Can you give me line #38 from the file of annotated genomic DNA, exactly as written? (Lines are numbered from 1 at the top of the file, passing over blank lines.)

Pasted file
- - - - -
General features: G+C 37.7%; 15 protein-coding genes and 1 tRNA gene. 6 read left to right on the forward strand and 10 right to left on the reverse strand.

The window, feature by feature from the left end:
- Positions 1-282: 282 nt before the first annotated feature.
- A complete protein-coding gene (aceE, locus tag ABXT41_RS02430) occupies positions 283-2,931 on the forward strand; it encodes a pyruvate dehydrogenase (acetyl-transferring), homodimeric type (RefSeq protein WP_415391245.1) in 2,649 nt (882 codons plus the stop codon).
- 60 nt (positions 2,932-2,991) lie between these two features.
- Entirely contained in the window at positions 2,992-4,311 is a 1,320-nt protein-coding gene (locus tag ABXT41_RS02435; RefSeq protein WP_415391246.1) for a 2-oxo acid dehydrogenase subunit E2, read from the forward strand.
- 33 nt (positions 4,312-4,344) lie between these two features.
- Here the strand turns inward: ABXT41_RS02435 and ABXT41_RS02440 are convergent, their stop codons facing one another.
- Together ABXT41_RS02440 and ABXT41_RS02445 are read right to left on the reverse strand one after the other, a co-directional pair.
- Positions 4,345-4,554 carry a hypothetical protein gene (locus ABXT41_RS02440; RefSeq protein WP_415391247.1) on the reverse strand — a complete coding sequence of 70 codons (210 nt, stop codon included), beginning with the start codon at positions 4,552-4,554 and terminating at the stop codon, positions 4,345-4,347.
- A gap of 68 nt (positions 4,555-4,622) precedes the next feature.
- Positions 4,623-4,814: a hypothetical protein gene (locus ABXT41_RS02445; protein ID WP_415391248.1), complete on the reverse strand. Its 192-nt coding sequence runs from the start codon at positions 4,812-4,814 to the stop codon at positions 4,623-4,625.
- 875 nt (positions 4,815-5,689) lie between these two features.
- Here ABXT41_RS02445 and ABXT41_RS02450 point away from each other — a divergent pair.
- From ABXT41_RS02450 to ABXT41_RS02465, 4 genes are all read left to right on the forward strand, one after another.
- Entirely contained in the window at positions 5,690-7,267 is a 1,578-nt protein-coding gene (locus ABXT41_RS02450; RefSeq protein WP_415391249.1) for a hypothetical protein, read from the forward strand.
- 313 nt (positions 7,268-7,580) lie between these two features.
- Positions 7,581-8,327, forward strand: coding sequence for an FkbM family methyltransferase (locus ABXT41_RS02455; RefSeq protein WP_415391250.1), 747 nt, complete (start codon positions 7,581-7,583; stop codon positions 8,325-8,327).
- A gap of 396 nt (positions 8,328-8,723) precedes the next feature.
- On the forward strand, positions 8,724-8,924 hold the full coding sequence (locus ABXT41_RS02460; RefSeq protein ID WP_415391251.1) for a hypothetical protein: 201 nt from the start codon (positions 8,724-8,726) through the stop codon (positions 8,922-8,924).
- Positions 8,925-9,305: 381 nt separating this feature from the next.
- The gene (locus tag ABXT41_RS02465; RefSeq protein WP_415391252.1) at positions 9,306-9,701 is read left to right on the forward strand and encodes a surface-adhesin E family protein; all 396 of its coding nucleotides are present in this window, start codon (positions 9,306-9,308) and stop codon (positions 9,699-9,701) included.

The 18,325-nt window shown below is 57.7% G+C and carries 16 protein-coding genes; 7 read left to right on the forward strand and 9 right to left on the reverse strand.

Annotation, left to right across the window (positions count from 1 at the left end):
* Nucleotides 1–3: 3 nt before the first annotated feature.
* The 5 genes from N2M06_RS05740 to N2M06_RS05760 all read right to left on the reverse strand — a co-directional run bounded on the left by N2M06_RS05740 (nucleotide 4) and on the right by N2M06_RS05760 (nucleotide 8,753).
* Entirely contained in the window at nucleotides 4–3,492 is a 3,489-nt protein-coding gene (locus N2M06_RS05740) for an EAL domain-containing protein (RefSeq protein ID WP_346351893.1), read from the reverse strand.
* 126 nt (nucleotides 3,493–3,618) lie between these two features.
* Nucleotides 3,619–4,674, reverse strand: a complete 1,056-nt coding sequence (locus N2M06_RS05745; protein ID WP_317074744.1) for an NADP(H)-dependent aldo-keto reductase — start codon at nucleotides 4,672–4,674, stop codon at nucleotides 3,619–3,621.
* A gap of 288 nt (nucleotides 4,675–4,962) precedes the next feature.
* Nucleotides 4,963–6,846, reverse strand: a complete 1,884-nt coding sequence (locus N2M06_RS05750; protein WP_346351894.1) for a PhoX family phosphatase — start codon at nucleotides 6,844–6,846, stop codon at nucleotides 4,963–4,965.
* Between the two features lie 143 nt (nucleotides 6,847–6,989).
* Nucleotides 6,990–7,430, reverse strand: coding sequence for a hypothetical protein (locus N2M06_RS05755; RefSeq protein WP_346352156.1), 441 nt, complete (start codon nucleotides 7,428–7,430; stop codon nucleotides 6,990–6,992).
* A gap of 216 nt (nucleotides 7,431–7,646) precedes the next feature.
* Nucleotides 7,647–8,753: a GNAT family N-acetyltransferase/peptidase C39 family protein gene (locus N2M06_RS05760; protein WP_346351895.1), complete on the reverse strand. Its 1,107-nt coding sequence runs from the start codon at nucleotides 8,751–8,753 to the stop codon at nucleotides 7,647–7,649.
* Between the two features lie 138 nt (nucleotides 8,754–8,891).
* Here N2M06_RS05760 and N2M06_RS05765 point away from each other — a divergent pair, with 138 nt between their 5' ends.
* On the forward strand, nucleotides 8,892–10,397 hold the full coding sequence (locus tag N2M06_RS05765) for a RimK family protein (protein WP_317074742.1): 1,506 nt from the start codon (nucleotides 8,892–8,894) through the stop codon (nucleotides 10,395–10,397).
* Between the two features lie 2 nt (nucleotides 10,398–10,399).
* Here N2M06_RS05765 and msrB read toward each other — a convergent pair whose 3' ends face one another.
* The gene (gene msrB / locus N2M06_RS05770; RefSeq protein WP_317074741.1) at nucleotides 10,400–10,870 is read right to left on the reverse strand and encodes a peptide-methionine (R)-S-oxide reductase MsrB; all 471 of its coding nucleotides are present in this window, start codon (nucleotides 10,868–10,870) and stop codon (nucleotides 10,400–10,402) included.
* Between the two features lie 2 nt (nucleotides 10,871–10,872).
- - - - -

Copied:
* On the forward strand, nucleotides 8,892–10,397 hold the full coding sequence (locus tag N2M06_RS05765) for a RimK family protein (protein WP_317074742.1): 1,506 nt from the start codon (nucleotides 8,892–8,894) through the stop codon (nucleotides 10,395–10,397).